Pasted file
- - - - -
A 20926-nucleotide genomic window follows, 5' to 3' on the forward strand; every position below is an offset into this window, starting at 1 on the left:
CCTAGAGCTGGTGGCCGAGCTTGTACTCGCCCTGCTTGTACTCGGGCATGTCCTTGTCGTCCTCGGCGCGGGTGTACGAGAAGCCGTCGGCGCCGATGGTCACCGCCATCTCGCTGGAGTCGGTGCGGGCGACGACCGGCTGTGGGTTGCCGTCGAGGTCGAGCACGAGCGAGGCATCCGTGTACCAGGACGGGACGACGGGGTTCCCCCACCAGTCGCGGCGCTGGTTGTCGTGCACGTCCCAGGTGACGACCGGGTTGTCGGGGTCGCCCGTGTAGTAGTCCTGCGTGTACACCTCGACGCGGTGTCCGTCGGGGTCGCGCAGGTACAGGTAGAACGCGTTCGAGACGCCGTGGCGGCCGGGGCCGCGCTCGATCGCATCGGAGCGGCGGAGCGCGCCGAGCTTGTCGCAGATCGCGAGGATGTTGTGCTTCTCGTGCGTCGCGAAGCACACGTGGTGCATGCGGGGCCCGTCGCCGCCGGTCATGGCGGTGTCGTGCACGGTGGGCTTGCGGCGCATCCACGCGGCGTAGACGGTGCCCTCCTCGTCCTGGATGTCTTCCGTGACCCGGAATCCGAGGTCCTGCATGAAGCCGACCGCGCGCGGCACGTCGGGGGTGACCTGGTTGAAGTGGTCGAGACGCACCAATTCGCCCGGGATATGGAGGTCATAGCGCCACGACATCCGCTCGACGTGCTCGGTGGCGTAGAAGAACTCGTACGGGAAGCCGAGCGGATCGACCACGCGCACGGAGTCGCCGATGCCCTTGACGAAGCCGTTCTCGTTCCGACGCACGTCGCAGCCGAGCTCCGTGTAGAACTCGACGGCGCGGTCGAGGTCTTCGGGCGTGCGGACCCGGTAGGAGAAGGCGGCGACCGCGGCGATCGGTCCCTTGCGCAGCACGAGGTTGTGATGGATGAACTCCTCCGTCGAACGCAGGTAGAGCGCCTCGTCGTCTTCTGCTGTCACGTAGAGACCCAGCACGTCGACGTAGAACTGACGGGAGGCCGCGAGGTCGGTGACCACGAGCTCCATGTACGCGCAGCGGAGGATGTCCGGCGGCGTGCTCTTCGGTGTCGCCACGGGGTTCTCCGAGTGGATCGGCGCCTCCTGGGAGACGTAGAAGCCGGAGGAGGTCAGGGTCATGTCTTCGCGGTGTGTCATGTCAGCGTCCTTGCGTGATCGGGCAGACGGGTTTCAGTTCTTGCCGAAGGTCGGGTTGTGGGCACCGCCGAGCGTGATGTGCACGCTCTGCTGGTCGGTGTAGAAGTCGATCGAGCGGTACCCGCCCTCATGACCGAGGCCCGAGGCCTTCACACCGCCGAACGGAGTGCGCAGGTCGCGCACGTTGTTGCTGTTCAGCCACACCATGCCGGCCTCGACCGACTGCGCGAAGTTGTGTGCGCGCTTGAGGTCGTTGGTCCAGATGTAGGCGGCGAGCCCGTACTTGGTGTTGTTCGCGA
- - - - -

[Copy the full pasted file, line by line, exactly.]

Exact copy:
A 20926-nucleotide genomic window follows, 5' to 3' on the forward strand; every position below is an offset into this window, starting at 1 on the left:
CCTAGAGCTGGTGGCCGAGCTTGTACTCGCCCTGCTTGTACTCGGGCATGTCCTTGTCGTCCTCGGCGCGGGTGTACGAGAAGCCGTCGGCGCCGATGGTCACCGCCATCTCGCTGGAGTCGGTGCGGGCGACGACCGGCTGTGGGTTGCCGTCGAGGTCGAGCACGAGCGAGGCATCCGTGTACCAGGACGGGACGACGGGGTTCCCCCACCAGTCGCGGCGCTGGTTGTCGTGCACGTCCCAGGTGACGACCGGGTTGTCGGGGTCGCCCGTGTAGTAGTCCTGCGTGTACACCTCGACGCGGTGTCCGTCGGGGTCGCGCAGGTACAGGTAGAACGCGTTCGAGACGCCGTGGCGGCCGGGGCCGCGCTCGATCGCATCGGAGCGGCGGAGCGCGCCGAGCTTGTCGCAGATCGCGAGGATGTTGTGCTTCTCGTGCGTCGCGAAGCACACGTGGTGCATGCGGGGCCCGTCGCCGCCGGTCATGGCGGTGTCGTGCACGGTGGGCTTGCGGCGCATCCACGCGGCGTAGACGGTGCCCTCCTCGTCCTGGATGTCTTCCGTGACCCGGAATCCGAGGTCCTGCATGAAGCCGACCGCGCGCGGCACGTCGGGGGTGACCTGGTTGAAGTGGTCGAGACGCACCAATTCGCCCGGGATATGGAGGTCATAGCGCCACGACATCCGCTCGACGTGCTCGGTGGCGTAGAAGAACTCGTACGGGAAGCCGAGCGGATCGACCACGCGCACGGAGTCGCCGATGCCCTTGACGAAGCCGTTCTCGTTCCGACGCACGTCGCAGCCGAGCTCCGTGTAGAACTCGACGGCGCGGTCGAGGTCTTCGGGCGTGCGGACCCGGTAGGAGAAGGCGGCGACCGCGGCGATCGGTCCCTTGCGCAGCACGAGGTTGTGATGGATGAACTCCTCCGTCGAACGCAGGTAGAGCGCCTCGTCGTCTTCTGCTGTCACGTAGAGACCCAGCACGTCGACGTAGAACTGACGGGAGGCCGCGAGGTCGGTGACCACGAGCTCCATGTACGCGCAGCGGAGGATGTCCGGCGGCGTGCTCTTCGGTGTCGCCACGGGGTTCTCCGAGTGGATCGGCGCCTCCTGGGAGACGTAGAAGCCGGAGGAGGTCAGGGTCATGTCTTCGCGGTGTGTCATGTCAGCGTCCTTGCGTGATCGGGCAGACGGGTTTCAGTTCTTGCCGAAGGTCGGGTTGTGGGCACCGCCGAGCGTGATGTGCACGCTCTGCTGGTCGGTGTAGAAGTCGATCGAGCGGTACCCGCCCTCATGACCGAGGCCCGAGGCCTTCACACCGCCGAACGGAGTGCGCAGGTCGCGCACGTTGTTGCTGTTCAGCCACACCATGCCGGCCTCGACCGACTGCGCGAAGTTGTGTGCGCGCTTGAGGTCGTTGGTCCAGATGTAGGCGGCGAGCCCGTACTTGGTGTTGTTCGCGA